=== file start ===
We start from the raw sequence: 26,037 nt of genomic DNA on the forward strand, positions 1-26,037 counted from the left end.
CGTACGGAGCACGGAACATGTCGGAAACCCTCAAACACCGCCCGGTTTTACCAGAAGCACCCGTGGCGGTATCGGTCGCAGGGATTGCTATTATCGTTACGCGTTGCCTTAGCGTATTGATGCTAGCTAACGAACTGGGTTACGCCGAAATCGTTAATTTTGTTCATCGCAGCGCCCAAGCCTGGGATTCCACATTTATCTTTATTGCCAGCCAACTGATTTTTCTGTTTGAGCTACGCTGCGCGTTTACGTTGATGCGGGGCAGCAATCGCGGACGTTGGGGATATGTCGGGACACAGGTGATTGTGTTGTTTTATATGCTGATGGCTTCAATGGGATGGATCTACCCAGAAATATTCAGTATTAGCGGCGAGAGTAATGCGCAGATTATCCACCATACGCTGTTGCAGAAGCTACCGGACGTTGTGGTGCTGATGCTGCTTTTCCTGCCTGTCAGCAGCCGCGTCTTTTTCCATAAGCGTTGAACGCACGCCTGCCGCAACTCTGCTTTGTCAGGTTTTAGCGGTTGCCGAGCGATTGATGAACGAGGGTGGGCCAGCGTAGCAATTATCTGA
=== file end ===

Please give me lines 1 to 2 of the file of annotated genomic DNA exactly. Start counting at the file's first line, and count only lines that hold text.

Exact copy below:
We start from the raw sequence: 26,037 nt of genomic DNA on the forward strand, positions 1-26,037 counted from the left end.
CGTACGGAGCACGGAACATGTCGGAAACCCTCAAACACCGCCCGGTTTTACCAGAAGCACCCGTGGCGGTATCGGTCGCAGGGATTGCTATTATCGTTACGCGTTGCCTTAGCGTATTGATGCTAGCTAACGAACTGGGTTACGCCGAAATCGTTAATTTTGTTCATCGCAGCGCCCAAGCCTGGGATTCCACATTTATCTTTATTGCCAGCCAACTGATTTTTCTGTTTGAGCTACGCTGCGCGTTTACGTTGATGCGGGGCAGCAATCGCGGACGTTGGGGATATGTCGGGACACAGGTGATTGTGTTGTTTTATATGCTGATGGCTTCAATGGGATGGATCTACCCAGAAATATTCAGTATTAGCGGCGAGAGTAATGCGCAGATTATCCACCATACGCTGTTGCAGAAGCTACCGGACGTTGTGGTGCTGATGCTGCTTTTCCTGCCTGTCAGCAGCCGCGTCTTTTTCCATAAGCGTTGAACGCACGCCTGCCGCAACTCTGCTTTGTCAGGTTTTAGCGGTTGCCGAGCGATTGATGAACGAGGGTGGGCCAGCGTAGCAATTATCTGA